Any food may give a problem, but many people find that dairy products are the main culprits. You could try eliminating milk, cheese, ice cream and yoghurt (butter is usually a well-tolerated food) from your diet for a month to see what happens. Our experience is that this often helps reduce hay fever symptoms. If you are looking for an alternative milk for your coffee or tea a good one is the Barista Oat milk from Oatly – it makes a wonderful flat white! You will need to make sure, however, that you are getting enough calcium; lots of leafy green veg will help with this, as well as eating whole grains rather than white (in terms of flour, pasta, rice and so on).
It’s also helpful to reflect on the connection between our gut and our immune system. As well as cutting out foods that may be leaking from your gut and triggering your allergies, you might want to consider boosting your internal microbiome by taking a course of Prebiotics. Prebiotics are to your intestinal flora what a natural fertiliser is to your garden – it improves the environment and creates the conditions necessary for your friendly bacteria to thrive.
My favourite prebiotic is a mushroom based one, called Bio-Intestin, which is a superb daily food supplement in capsules with active compounds from Shiitake, Lion’s mane, Oyster and King trumpet mushroom powder. This is an effective but food based supplement and, as such, can be taken alongside many medications (call in and we can check for you to be sure).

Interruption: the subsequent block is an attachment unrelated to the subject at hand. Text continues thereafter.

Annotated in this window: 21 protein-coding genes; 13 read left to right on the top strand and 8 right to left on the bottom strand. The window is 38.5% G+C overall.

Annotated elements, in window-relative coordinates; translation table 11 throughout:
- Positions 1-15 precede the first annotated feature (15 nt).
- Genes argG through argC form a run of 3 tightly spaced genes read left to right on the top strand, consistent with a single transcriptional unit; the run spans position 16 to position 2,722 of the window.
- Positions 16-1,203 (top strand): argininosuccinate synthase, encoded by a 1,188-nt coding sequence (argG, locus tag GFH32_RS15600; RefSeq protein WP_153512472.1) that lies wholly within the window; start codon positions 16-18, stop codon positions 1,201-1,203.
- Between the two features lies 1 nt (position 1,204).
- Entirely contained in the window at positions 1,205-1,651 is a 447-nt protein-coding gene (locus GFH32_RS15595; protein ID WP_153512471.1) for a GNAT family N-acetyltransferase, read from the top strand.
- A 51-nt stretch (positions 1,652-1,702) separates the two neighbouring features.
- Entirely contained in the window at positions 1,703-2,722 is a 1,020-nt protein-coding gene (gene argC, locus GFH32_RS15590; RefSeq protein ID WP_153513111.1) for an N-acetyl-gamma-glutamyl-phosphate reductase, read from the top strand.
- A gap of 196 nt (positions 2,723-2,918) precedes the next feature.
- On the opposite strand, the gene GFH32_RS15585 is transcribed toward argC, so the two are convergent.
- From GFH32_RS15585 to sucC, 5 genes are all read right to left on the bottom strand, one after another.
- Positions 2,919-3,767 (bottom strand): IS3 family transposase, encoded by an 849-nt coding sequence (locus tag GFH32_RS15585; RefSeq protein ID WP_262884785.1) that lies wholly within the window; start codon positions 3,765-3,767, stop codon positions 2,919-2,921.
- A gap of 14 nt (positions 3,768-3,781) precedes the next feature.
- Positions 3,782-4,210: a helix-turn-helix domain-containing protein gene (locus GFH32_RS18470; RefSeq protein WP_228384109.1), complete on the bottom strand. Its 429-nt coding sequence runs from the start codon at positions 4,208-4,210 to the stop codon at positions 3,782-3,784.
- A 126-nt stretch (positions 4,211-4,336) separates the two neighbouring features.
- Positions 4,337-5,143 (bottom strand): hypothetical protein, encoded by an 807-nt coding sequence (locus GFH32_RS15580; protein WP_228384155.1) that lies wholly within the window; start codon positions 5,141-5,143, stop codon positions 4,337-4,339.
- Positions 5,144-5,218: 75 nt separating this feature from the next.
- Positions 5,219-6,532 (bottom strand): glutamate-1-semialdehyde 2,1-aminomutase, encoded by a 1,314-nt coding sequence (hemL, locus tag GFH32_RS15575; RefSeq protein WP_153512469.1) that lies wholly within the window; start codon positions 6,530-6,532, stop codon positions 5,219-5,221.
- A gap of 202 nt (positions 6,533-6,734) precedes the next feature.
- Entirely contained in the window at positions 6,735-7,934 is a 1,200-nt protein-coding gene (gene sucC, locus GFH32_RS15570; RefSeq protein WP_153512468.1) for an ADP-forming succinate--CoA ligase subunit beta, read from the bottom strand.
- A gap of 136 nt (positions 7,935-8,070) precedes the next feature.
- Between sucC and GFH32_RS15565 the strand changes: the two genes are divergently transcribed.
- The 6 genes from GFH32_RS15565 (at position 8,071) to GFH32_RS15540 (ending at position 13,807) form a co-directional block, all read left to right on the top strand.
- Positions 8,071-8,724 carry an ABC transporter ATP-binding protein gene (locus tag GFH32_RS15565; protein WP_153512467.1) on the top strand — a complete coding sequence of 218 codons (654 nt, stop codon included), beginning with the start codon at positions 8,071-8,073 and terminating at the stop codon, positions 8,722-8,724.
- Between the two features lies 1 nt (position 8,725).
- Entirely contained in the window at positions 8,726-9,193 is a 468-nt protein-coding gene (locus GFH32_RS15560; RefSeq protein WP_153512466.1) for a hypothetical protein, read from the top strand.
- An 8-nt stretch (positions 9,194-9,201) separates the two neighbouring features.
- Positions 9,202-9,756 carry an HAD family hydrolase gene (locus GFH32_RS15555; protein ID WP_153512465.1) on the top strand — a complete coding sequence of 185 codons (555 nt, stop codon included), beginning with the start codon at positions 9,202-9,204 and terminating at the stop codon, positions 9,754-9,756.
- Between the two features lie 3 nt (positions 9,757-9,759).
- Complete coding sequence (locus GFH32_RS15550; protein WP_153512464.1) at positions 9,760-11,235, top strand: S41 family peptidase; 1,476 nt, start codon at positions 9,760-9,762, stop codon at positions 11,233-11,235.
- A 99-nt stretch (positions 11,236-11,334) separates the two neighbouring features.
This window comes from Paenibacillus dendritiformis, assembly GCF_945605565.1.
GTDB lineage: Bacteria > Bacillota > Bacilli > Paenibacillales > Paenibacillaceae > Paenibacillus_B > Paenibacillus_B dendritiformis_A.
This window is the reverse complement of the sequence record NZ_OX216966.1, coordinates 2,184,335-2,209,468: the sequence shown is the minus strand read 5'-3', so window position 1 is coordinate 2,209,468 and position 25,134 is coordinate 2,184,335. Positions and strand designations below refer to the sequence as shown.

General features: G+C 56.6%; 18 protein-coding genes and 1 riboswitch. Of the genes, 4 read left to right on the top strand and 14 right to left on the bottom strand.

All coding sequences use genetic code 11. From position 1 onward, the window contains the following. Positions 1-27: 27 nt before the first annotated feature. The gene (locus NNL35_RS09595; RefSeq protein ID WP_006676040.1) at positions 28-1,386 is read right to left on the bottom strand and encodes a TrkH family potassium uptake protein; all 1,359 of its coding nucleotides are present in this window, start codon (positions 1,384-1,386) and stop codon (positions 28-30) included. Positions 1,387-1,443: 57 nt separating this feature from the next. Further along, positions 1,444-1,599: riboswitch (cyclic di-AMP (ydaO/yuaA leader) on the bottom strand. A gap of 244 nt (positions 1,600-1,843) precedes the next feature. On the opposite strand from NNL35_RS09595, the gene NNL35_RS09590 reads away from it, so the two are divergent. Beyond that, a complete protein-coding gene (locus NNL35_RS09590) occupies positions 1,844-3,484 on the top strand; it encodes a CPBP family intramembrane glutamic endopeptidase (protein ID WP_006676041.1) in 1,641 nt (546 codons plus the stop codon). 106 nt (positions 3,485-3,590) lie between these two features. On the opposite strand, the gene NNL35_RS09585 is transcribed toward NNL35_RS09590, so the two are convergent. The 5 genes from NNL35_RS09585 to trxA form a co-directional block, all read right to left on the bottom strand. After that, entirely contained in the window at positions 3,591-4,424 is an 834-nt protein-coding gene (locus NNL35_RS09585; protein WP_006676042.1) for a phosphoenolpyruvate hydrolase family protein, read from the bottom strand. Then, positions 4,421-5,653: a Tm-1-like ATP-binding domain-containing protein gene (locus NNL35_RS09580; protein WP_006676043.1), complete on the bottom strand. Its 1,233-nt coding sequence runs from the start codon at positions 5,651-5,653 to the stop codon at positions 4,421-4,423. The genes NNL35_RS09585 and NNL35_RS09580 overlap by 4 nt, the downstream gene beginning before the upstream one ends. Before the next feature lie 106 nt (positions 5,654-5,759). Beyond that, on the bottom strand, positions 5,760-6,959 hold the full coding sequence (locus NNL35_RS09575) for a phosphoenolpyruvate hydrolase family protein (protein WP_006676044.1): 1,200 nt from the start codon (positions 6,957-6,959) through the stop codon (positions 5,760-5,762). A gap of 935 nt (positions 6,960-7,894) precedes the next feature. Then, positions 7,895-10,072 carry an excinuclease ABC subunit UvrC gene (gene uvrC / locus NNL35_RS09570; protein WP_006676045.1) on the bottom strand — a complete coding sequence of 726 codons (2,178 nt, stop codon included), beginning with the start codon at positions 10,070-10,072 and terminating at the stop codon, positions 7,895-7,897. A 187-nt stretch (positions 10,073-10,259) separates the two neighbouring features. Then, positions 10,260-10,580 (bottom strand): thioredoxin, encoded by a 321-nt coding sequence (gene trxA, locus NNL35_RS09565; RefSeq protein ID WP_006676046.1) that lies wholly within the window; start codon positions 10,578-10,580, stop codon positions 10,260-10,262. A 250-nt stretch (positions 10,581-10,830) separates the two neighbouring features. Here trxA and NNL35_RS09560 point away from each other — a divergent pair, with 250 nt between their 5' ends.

Using a Neti Pot every day (morning and evening) can hugely reduce the impact of pollen on your immune system, simply by clearing it out before it gets a chance to cause irritation. To use a Neti Pot, you make a mild saline solution with sea salt and water (if you have sensitive nasal passages you might want to first try the pre prepared mix that contains a buffering agent to make the experience more pleasant, you can always look up a recipe for making it at home if it works) and then you pour or squirt it through the nose to wash away pollen and other irritants and clear your nose to make sure it works effectively. We have several different types of Neti Pots in Organico, including one designed for kids.